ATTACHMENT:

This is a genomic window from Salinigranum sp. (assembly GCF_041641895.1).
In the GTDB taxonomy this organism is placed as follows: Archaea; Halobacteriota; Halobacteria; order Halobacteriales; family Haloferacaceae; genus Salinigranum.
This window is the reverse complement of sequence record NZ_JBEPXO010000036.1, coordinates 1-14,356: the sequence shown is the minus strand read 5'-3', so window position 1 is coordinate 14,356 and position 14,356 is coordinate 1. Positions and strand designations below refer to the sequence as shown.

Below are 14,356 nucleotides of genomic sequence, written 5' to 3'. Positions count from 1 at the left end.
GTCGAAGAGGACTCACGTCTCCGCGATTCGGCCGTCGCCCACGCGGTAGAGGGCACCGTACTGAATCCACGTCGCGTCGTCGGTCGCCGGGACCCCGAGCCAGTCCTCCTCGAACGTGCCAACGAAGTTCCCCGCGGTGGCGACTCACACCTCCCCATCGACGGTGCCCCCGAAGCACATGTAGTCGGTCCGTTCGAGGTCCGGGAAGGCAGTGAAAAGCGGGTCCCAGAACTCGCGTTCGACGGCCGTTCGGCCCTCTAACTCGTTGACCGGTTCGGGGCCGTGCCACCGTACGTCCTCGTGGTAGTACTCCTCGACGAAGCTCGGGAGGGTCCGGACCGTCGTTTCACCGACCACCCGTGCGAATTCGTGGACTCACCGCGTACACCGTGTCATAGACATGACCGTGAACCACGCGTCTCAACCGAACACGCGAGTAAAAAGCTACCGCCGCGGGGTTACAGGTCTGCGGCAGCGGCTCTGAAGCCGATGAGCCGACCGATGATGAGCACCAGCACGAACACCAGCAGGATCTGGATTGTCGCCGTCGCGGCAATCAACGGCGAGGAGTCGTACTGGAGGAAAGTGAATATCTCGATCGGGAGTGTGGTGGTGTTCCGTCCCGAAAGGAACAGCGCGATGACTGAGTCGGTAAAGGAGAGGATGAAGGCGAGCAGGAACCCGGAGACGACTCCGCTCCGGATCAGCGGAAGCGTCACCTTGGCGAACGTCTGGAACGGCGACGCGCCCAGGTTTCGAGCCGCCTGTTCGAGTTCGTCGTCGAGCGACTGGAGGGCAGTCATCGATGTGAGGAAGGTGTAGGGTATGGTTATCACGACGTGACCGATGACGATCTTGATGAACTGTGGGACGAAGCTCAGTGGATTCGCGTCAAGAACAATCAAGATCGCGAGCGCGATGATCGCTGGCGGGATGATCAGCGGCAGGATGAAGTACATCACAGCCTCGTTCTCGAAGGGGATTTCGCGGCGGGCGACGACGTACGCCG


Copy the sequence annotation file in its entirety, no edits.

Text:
This is a genomic window from Salinigranum sp. (assembly GCF_041641895.1).
In the GTDB taxonomy this organism is placed as follows: Archaea; Halobacteriota; Halobacteria; order Halobacteriales; family Haloferacaceae; genus Salinigranum.
This window is the reverse complement of sequence record NZ_JBEPXO010000036.1, coordinates 1-14,356: the sequence shown is the minus strand read 5'-3', so window position 1 is coordinate 14,356 and position 14,356 is coordinate 1. Positions and strand designations below refer to the sequence as shown.

Below are 14,356 nucleotides of genomic sequence, written 5' to 3'. Positions count from 1 at the left end.
GTCGAAGAGGACTCACGTCTCCGCGATTCGGCCGTCGCCCACGCGGTAGAGGGCACCGTACTGAATCCACGTCGCGTCGTCGGTCGCCGGGACCCCGAGCCAGTCCTCCTCGAACGTGCCAACGAAGTTCCCCGCGGTGGCGACTCACACCTCCCCATCGACGGTGCCCCCGAAGCACATGTAGTCGGTCCGTTCGAGGTCCGGGAAGGCAGTGAAAAGCGGGTCCCAGAACTCGCGTTCGACGGCCGTTCGGCCCTCTAACTCGTTGACCGGTTCGGGGCCGTGCCACCGTACGTCCTCGTGGTAGTACTCCTCGACGAAGCTCGGGAGGGTCCGGACCGTCGTTTCACCGACCACCCGTGCGAATTCGTGGACTCACCGCGTACACCGTGTCATAGACATGACCGTGAACCACGCGTCTCAACCGAACACGCGAGTAAAAAGCTACCGCCGCGGGGTTACAGGTCTGCGGCAGCGGCTCTGAAGCCGATGAGCCGACCGATGATGAGCACCAGCACGAACACCAGCAGGATCTGGATTGTCGCCGTCGCGGCAATCAACGGCGAGGAGTCGTACTGGAGGAAAGTGAATATCTCGATCGGGAGTGTGGTGGTGTTCCGTCCCGAAAGGAACAGCGCGATGACTGAGTCGGTAAAGGAGAGGATGAAGGCGAGCAGGAACCCGGAGACGACTCCGCTCCGGATCAGCGGAAGCGTCACCTTGGCGAACGTCTGGAACGGCGACGCGCCCAGGTTTCGAGCCGCCTGTTCGAGTTCGTCGTCGAGCGACTGGAGGGCAGTCATCGATGTGAGGAAGGTGTAGGGTATGGTTATCACGACGTGACCGATGACGATCTTGATGAACTGTGGGACGAAGCTCAGTGGATTCGCGTCAAGAACAATCAAGATCGCGAGCGCGATGATCGCTGGCGGGATGATCAGCGGCAGGATGAAGTACATCACAGCCTCGTTCTCGAAGGGGATTTCGCGGCGGGCGACGACGTACGCCG